UNHCR welcomes UAE decision on stateless people
Briefing Notes, 23 September 2008
This is a summary of what was said by UNHCR spokesperson William Spindler – to whom quoted text may be attributed – at the press briefing, on 23 September 2008, at the Palais des Nations in Geneva.
UNHCR welcomes a decision by the United Arab Emirates (UAE) to resolve the situation of thousands of stateless people. Earlier this month, the Ministry of Interior announced the launch of a two-month campaign for the registration of the country's stateless population – referred to as the Bidoon – and the establishment of four registration centres in the emirates of Abu Dhabi, Dubai, Sharjah and Ajman. At the registration centres, applicants fill out detailed forms explaining why they should be granted the UAE nationality. The authorities will make a final decision about naturalization and granting citizenship after extensive scrutiny of the application. The registration centres will continue to accept applications for registration till the end of October.
We are encouraged to see the high level of interest among the stateless population as shown by the number of application forms distributed in the first day of registration and the media awareness campaign carried by the government of the UAE to encourage registration. We also welcome the statements of the country's leadership who have expressed UAE's commitment to resolve the problem of statelessness. UNHCR is keen to see a positive outcome for this process. We have recommended additional steps to address statelessness and encourage a process that meets international standards. We hope that a successful resolution of this issue in the UAE will encourage other countries in the region to follow suit in addressing the problem of statelessness.
There are thousands of stateless people living in different parts of the Middle East. When state boundaries were established and the Gulf states were formed, some countries used tribal affiliations rather than borders to determine citizenship. As a result, thousands of people were left out and ended up without the nationality of any state. Without nationality, stateless people in are often unable to travel or gain access to the full range of public services, including education, that are available to citizens. Children of stateless people are also born stateless.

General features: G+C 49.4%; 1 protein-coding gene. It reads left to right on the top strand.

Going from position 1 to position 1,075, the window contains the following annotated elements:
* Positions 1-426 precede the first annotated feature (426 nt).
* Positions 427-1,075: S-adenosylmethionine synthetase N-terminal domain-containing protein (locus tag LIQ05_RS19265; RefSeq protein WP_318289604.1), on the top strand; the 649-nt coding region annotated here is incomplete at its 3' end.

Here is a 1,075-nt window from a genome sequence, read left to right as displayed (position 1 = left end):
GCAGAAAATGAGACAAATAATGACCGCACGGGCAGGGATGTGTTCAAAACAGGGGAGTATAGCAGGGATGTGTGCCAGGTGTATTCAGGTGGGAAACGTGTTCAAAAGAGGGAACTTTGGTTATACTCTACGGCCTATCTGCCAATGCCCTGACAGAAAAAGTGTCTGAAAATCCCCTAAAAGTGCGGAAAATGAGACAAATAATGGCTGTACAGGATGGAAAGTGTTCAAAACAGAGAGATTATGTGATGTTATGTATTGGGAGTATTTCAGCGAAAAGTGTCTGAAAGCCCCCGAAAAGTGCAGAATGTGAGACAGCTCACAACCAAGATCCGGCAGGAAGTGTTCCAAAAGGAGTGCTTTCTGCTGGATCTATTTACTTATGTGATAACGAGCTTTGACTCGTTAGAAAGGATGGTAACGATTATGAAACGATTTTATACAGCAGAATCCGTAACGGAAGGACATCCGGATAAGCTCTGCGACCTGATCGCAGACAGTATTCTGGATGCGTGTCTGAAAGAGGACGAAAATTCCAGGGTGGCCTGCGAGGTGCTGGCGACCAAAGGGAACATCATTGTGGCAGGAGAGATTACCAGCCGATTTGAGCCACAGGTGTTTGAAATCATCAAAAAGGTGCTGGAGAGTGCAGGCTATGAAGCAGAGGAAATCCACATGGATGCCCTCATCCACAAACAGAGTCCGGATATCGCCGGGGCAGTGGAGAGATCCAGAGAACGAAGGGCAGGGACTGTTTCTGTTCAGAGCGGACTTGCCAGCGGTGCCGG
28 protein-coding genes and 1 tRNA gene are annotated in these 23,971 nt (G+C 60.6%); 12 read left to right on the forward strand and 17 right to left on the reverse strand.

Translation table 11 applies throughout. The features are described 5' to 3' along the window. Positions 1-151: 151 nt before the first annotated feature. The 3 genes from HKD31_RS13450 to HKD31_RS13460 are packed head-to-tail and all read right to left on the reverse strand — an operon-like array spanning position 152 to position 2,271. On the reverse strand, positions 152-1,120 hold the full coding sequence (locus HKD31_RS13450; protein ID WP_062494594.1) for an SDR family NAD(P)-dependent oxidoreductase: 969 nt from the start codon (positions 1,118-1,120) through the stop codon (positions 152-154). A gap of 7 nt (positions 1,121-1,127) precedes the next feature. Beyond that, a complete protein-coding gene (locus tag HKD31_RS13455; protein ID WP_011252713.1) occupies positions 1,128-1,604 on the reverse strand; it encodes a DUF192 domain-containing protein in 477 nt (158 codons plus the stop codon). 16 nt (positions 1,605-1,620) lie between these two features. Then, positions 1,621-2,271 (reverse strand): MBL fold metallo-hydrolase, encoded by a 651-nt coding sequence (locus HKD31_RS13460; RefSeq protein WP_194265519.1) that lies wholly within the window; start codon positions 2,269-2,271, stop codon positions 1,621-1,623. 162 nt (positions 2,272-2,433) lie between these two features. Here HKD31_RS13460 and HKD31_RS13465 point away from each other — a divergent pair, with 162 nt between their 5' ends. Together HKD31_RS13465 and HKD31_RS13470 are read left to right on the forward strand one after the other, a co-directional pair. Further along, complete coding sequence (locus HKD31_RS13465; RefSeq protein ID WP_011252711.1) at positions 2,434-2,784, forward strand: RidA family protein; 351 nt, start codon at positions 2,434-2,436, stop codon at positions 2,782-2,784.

In 2006, the government issued directives aimed at finding solutions for 10,000 registered stateless people, resulting in the naturalization of a first group of close to 1,300 people.
The two UN statelessness conventions are the key legal instruments in the protection of stateless people around the world.
Action taken by states, including follow-up on pledges made at UNHCR's 2011 ministerial meeting in Geneva.
Sign and share our open letter to end statelessness in ten years.
A tough task determining the true number of stateless people
Mikhail Sebastian is a stateless man who has been living in the United States for more than a decade-and-a-half. In this video, he tells of the hardships he has faced and the importance of providing legal protections to stateless persons in the U.S.
Millions of stateless people are left in a legal limbo, with limited basic rights.
Statelessness in Kyrgyzstan
Two decades after the disintegration of the Soviet Union, thousands of people in former Soviet republics like Kyrgyzstan are still facing problems with citizenship. UNHCR has identified more than 20,000 stateless people in the Central Asian nation. These people are not considered as nationals under the laws of any country. While many in principle fall under the Kyrgyz citizenship law, they have not been confirmed as nationals under the existing procedures.
Most of the stateless people in Kyrgyzstan have lived there for many years, have close family links in the country and are culturally and socially well-integrated. But because they lack citizenship documents, these folk are often unable to do the things that most people take for granted, including registering a marriage or the birth of a child, travelling within Kyrgyzstan and overseas, receiving pensions or social allowances or owning property. The stateless are more vulnerable to economic hardship, prone to higher unemployment and do not enjoy full access to education and medical services.
Since independence in 1991, Kyrgyzstan has taken many positive steps to reduce and prevent statelessness. And UNHCR, under its statelessness mandate, has been assisting the country by providing advice on legislation and practices as well as giving technical assistance to those charged with solving citizenship problems. The refugee agency's NGO partners provide legal counselling to stateless people and assist them in their applications for citizenship.